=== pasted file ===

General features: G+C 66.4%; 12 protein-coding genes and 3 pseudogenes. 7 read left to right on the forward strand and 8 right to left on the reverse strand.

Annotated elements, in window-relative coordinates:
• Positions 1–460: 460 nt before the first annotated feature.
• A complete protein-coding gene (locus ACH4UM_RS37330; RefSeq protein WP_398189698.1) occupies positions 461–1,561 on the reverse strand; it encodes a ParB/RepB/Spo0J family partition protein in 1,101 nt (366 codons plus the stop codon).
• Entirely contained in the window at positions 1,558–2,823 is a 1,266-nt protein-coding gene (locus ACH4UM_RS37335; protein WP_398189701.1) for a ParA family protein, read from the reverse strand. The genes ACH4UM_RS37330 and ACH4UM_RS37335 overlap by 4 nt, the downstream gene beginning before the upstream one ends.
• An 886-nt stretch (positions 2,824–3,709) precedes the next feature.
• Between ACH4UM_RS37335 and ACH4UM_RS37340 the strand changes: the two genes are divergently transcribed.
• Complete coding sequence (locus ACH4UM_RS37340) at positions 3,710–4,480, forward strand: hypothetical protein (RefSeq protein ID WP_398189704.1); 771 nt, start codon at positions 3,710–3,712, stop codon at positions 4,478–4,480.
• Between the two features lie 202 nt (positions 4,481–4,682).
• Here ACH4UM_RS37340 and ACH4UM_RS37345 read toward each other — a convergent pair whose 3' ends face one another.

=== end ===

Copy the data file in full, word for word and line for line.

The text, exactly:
General features: G+C 66.4%; 12 protein-coding genes and 3 pseudogenes. 7 read left to right on the forward strand and 8 right to left on the reverse strand.

Annotated elements, in window-relative coordinates:
• Positions 1–460: 460 nt before the first annotated feature.
• A complete protein-coding gene (locus ACH4UM_RS37330; RefSeq protein WP_398189698.1) occupies positions 461–1,561 on the reverse strand; it encodes a ParB/RepB/Spo0J family partition protein in 1,101 nt (366 codons plus the stop codon).
• Entirely contained in the window at positions 1,558–2,823 is a 1,266-nt protein-coding gene (locus ACH4UM_RS37335; protein WP_398189701.1) for a ParA family protein, read from the reverse strand. The genes ACH4UM_RS37330 and ACH4UM_RS37335 overlap by 4 nt, the downstream gene beginning before the upstream one ends.
• An 886-nt stretch (positions 2,824–3,709) precedes the next feature.
• Between ACH4UM_RS37335 and ACH4UM_RS37340 the strand changes: the two genes are divergently transcribed.
• Complete coding sequence (locus ACH4UM_RS37340) at positions 3,710–4,480, forward strand: hypothetical protein (RefSeq protein ID WP_398189704.1); 771 nt, start codon at positions 3,710–3,712, stop codon at positions 4,478–4,480.
• Between the two features lie 202 nt (positions 4,481–4,682).
• Here ACH4UM_RS37340 and ACH4UM_RS37345 read toward each other — a convergent pair whose 3' ends face one another.